Don’t “blandify” your message, be bold
I read a blog post today called “Why Steve Jobs and I Hate Charity” by one of our featured authors, Joe Waters, who has generated a lot of mixed responses with this post, some even angry. I can’t help but be happy for him. Call me crazy, but this month I have author Tom Ahern backing me up on this one. We’re currently featuring his new book, How to Write Fundraising Materials That Raise More Money (Emerson & Church Publishing, 2011) at CausePlanet.
“Content that interests your reader is mandatory,” says Ahern. He says we should ask if our message is bold and passionate. (Not bland, predictable or boring.) I would say Joe Water’s post meets these requirements on all counts.
One of Tom Ahern’s chapters in particular had me jumping out of my seat because it’s so rarely discussed, much less overcome in the workplace. The chapter is called “On the delicate subject of committee and board approvals.” Tom’s remarks in this chapter further support the priority we must all put on preserving communications that are bold, controversial and surprising. Tom argues that your board and committee’s instincts and good intentions aren’t enough. Effective communications are, in Ahern’s opinion, 99 percent science and one percent art. You are a professional. You’ve done the research and understand what makes communications effective. Committees tend to “blandify” the piece and scrub away the bold, the controversial and the crazy surprises you’ve worked hard to incorporate into your piece, says Ahern.
I was so enthusiastic about this opinion after having survived numerous direct mail pieces written by committee over the years that I asked more about the subject in our interview and here’s what Tom had to say:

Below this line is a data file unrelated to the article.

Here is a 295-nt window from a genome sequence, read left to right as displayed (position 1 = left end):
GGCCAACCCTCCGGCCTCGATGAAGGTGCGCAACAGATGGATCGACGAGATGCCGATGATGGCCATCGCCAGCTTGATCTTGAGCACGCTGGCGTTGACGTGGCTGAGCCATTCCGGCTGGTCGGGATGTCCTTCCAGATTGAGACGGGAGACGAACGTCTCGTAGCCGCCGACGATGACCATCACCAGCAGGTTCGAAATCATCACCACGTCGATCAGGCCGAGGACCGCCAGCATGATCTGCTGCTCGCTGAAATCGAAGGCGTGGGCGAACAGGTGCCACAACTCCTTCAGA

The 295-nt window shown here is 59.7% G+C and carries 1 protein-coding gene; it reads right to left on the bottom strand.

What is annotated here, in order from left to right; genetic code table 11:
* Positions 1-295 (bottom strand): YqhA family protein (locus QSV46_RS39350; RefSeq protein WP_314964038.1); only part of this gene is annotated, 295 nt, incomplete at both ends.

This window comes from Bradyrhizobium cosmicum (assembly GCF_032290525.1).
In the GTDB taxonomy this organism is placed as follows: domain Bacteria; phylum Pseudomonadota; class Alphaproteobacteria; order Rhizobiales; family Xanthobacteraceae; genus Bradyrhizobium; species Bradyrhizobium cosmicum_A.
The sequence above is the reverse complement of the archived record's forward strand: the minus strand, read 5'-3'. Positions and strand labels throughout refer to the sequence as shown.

CausePlanet: We love chapter eight about how to mitigate the influence of committee or board approval on the written appeal. How liberating! Would you say the same rules apply for management?
Tom Ahern: There are two kinds of bosses: those who trust their employees and those who don’t. The trusting boss says to the fundraiser, “Look, this is your area of expertise. And it’s your neck on the line. Do what you think is best.” If that’s not your kind of boss, start looking for a new job.
Tom explains his book that there are seven ways you can guarantee poor results. I would argue that number seven needs to added as I’ve done below. Then again, he did dedicate an entire chapter to the subject.
- You don’t target your audience narrowly enough: You must sharpen your message by grouping your constituency by donors (at least two gifts), prospects (shown some interest or lapsed donors) and suspects (might yield a gift but show no proof yet of interest). The second layer of grouping is segmentation by demographics (age, sex, income, educational level, number of children or zip code) and psychographics or “lifestyle traits” (values, beliefs, attitudes and interests).
- You don’t know what your BIG message is: Choose one message for each target audience and beat that message to death for a few years. That’s how you get results, says Ahern.
- You don’t repeat your messages often enough: Marketers cite the “rule of seven,” which means you must bring the same message to a target audience at least seven times in an 18-month period in order for that message to penetrate.
- You don’t have real goals: Every goal should be concrete, measurable, achievable and worth doing.
- You think “bland” is a safe choice: You have to be BOLD to capture a person’s attention in today’s hyperactive messaging environment. Bold always outsells bland.
- You have unreasonable expectations: You hope for blockbusters. Instead, have patience with the slow trickle of interest. It will soon amount to a river of support, says Ahern.
- You use a committee and board approval process: Your board or committee’s instincts and good intentions aren’t enough. Effective fundraising communications are, in Ahern’s opinion, 99 percent science and one percent art. Professionals on staff have done the research and understand what makes a communications piece effective. Committees tend to feed each other’s doubts; they “blandify” the piece and scrub away the bold, the controversial and the crazy surprises you’ve worked hard to incorporate. (See # 5.)
Thanks, Joe, for the great post and keep your readers guessing. You have us in your court. Visit www.SelfishGiving.com.